Ransomware infects popular web-hosting provider SmarterASP

This is reportedly the third web-hosting provider to be struck by ransomware this year.

A ransomware attack has hit SmarterASP.NET, a popular web-hosting provider, forcing the websites of an unspecified number of customers offline.

“Your hosting account was under attack and hackers have encrypted all your data,” SmarterASP.NET, which claims over 440,000 customers, said Monday in a message on its website. “We are now working with security experts to try to decrypt your data and also to make sure this would never happen again.”

For relatively cheap, SmarterASP.NET lets organizations or individuals host an unlimited number of websites per month. That makes SmarterASP.NET an attractive target for a ransomware-slinging attacker looking to hit a range of victims.

The ransomware attack was an unwelcome disruption for a company that markets itself on keeping sites online. Throughout the day Monday, SmarterASP.NET posted updates to its Facebook page saying that customer accounts locked by the ransomware were gradually being decrypted and restored. Some customers thanked SmarterASP.NET for getting their websites back online, while others complained their sites were still offline. One user asked if the hackers would be brought to justice.


A phone call to SmarterASP.NET for comment did not go through due to the high volume of calls the company was receiving.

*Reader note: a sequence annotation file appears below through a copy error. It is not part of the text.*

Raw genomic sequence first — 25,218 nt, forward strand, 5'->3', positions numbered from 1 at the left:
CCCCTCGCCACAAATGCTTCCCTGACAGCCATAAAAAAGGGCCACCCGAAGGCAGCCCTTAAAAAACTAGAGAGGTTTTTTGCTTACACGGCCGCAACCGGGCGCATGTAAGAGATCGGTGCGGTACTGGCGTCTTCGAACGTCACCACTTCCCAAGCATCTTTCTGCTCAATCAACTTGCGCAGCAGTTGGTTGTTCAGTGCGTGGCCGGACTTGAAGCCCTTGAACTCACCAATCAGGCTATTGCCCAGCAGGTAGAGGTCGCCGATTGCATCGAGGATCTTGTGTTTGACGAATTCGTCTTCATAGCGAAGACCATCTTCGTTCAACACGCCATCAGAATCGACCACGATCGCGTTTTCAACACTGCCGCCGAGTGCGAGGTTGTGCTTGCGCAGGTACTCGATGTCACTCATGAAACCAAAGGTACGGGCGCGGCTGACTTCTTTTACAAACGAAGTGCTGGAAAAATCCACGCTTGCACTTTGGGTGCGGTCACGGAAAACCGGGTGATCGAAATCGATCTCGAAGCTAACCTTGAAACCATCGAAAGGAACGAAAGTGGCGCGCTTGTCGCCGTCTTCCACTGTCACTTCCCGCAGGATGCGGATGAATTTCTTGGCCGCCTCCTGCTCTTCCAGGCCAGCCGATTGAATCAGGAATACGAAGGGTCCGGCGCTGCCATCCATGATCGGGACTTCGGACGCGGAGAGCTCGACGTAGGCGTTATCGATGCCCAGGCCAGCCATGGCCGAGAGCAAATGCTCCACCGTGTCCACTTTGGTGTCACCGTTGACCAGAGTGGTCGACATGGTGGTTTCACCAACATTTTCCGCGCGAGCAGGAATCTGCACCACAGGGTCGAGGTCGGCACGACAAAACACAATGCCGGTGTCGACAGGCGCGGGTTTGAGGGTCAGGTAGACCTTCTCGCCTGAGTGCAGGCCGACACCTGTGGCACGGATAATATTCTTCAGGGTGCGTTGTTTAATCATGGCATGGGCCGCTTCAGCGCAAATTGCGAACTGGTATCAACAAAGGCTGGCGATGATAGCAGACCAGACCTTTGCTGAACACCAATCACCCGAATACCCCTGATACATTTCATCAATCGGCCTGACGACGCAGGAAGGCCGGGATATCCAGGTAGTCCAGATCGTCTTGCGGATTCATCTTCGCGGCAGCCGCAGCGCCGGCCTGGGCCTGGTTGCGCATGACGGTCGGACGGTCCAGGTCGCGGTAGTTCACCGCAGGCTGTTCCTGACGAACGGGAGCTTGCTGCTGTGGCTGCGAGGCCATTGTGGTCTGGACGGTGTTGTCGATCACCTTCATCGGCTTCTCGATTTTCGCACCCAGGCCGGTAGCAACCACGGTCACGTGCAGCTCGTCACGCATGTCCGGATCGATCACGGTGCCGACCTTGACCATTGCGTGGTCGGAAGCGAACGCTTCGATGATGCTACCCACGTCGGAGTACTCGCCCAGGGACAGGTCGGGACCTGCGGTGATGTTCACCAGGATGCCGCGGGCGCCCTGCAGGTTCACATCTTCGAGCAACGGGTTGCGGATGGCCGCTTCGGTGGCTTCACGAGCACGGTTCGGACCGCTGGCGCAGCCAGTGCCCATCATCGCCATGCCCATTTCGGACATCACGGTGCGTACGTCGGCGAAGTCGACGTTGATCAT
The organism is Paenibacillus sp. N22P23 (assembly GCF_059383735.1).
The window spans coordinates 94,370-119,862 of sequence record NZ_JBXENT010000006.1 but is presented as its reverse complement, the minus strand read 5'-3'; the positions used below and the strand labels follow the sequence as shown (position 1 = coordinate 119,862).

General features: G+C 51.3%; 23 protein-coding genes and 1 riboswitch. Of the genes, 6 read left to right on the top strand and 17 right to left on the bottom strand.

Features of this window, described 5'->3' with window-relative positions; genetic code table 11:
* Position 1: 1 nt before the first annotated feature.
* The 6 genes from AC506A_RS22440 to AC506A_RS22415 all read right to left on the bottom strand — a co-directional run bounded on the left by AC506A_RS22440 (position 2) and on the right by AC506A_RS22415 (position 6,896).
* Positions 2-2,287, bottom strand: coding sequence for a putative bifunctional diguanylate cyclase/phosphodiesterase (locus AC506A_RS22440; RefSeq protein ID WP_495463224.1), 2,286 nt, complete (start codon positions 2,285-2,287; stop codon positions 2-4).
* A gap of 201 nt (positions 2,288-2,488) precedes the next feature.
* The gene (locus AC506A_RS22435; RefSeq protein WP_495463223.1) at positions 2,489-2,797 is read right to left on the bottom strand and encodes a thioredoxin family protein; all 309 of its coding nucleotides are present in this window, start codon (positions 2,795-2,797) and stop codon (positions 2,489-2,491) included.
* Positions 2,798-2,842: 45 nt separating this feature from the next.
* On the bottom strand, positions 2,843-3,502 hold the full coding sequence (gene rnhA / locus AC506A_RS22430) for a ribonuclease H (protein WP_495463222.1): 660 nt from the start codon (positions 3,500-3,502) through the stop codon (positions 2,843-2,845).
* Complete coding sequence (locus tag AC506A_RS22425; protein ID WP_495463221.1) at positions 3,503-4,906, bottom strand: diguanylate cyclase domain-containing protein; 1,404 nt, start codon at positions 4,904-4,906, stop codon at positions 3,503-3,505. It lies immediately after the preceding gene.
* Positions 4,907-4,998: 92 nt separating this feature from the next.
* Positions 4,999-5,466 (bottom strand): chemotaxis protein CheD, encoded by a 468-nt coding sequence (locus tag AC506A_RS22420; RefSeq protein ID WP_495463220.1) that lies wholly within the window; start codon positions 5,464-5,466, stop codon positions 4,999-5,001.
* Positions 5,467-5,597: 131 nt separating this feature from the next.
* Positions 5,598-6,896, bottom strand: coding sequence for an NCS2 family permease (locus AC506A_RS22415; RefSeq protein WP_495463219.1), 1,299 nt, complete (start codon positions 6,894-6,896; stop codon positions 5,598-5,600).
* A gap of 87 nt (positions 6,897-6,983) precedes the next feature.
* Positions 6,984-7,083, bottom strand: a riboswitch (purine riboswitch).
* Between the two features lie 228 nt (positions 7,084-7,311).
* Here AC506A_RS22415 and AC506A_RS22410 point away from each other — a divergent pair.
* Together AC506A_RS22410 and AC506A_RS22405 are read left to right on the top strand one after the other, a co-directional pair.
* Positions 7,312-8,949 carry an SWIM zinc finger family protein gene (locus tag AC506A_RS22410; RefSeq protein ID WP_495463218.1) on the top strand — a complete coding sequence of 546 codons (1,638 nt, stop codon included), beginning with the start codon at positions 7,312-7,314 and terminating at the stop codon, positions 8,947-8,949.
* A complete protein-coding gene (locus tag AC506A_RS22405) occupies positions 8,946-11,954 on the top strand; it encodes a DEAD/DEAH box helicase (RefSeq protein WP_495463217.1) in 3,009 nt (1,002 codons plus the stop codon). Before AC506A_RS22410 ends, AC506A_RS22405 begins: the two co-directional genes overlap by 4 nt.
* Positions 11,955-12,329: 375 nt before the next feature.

This is the third web-hosting provider to be struck by ransomware this year, ZDNet reported.

Sean Lyngaas

Written by Sean Lyngaas

Sean Lyngaas is CyberScoop’s Senior Reporter covering the Department of Homeland Security and Congress. He was previously a freelance journalist in West Africa, where he covered everything from a presidential election in Ghana to military mutinies in Ivory Coast for The New York Times. Lyngaas’ reporting also has appeared in The Washington Post, The Economist and the BBC, among other outlets. His investigation of cybersecurity issues in the nuclear sector, backed by a grant from the Pulitzer Center on Crisis Reporting, won plaudits from industrial security experts. He was previously a reporter with Federal Computer Week and, before that, with Smart Grid Today. Sean earned a B.A. in public policy from Duke University and an M.A. in International Relations from The Fletcher School of Law and Diplomacy at Tufts University.

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